August 24, 2008
Kishore Mahbubani rightly points out (see post of 22 August) that, while the West sees Georgia as the underdog against Russia, others see Russia resisting the bullying West. The gap “between the western narrative and the rest of the world could not be greater.”The US would not tolerate Russia intruding into its geopolitical sphere in Latin America. The US (and the UK) illegally invaded Iraq. Double standards abound. Ominously, both India and China remain silent over Georgia.
No effective long-term strategy will emerge until the West accepts that it can no longer dictate the terms of its relationship with Russia and that there will have to be more geopolitical compromises.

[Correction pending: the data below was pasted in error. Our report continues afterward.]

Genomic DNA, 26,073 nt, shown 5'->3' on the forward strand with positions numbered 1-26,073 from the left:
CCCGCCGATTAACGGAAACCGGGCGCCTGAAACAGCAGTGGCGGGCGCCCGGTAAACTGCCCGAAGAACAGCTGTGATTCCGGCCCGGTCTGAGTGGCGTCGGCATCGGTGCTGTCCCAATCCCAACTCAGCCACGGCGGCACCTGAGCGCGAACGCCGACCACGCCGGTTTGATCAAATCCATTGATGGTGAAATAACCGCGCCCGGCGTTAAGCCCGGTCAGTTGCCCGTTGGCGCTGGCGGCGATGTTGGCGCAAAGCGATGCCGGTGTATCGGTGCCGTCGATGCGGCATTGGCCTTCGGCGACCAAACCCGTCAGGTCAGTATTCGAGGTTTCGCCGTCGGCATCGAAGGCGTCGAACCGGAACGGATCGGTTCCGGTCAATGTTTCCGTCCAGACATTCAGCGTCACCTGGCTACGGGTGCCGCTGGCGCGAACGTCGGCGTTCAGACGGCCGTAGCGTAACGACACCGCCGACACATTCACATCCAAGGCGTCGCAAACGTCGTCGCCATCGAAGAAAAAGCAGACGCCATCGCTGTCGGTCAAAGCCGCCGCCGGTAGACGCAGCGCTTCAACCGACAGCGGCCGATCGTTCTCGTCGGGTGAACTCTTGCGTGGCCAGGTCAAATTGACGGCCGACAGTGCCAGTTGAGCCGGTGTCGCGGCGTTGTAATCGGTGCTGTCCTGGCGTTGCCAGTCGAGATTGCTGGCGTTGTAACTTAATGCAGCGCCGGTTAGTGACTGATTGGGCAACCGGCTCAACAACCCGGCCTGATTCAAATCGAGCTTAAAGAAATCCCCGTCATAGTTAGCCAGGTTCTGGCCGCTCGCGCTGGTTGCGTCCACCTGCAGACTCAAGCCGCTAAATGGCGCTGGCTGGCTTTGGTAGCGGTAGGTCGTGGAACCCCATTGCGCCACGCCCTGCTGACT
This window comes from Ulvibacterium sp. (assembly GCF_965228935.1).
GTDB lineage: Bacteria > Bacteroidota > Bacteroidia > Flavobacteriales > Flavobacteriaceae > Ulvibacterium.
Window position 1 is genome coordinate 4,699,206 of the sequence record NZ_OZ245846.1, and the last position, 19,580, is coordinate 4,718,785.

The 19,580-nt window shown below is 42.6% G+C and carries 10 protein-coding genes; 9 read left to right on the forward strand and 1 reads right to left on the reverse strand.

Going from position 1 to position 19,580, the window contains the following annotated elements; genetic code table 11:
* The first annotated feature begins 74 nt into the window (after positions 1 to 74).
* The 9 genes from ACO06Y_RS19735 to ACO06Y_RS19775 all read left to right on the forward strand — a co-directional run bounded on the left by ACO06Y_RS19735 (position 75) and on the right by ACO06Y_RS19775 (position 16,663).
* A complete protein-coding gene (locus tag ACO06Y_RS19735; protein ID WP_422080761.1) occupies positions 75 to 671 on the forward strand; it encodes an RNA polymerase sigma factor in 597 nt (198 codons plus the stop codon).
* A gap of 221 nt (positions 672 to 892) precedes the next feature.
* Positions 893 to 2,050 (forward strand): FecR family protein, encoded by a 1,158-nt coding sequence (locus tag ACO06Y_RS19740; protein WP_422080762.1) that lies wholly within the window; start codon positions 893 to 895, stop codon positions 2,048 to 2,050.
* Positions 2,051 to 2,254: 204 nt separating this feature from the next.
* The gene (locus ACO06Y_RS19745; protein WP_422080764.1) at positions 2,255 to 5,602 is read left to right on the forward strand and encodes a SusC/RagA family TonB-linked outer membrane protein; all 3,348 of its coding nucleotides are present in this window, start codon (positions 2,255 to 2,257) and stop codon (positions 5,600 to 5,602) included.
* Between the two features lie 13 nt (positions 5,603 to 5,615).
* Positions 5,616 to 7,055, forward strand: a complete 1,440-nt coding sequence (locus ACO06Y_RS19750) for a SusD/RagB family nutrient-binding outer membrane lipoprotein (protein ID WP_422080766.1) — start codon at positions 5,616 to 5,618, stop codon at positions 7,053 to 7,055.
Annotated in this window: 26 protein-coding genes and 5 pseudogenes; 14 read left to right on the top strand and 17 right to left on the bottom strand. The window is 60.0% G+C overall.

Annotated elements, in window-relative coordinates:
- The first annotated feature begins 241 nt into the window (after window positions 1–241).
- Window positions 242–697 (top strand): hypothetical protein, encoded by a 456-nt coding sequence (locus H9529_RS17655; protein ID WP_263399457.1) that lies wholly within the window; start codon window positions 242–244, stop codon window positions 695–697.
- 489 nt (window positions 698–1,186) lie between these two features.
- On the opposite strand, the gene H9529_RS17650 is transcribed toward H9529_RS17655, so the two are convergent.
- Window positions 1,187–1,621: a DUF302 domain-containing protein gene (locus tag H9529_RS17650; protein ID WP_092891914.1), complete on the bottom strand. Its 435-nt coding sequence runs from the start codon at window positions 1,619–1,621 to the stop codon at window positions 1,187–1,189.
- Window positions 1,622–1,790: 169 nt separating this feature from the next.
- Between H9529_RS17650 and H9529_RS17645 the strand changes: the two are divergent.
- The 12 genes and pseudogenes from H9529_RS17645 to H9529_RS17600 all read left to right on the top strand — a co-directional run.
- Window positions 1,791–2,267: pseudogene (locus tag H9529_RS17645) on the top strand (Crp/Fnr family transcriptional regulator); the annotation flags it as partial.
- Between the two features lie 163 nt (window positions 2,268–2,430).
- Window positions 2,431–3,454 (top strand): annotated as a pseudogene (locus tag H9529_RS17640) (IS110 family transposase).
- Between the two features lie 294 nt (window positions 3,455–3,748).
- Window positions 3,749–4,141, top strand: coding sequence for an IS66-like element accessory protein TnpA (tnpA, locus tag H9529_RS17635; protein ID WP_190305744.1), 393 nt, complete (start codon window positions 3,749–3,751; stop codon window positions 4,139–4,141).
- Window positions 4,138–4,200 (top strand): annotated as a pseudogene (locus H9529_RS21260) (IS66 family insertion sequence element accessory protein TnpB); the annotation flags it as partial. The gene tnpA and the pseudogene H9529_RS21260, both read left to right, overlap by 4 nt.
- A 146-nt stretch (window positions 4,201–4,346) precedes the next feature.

The starting point is for Western leaders and media to try to see the events in Georgia objectively. John McCain’s “We are all Georgians now” does not help.
Russia clearly had a South Ossetia strategy on hold, and may have deliberately provoked Saakashvili into attacking, but there is no doubt that Georgia launched an all-out assault on South Ossetia on 7 August. Georgian peacekeeping troops turned their weapons on their Russian colleagues.
The excessive Russian response and current behaviour is clearly disproportionate but a continued preoccupation with “Russian aggression” is hardly objective and distorts the search for a solution.
Author : Stanley Crossick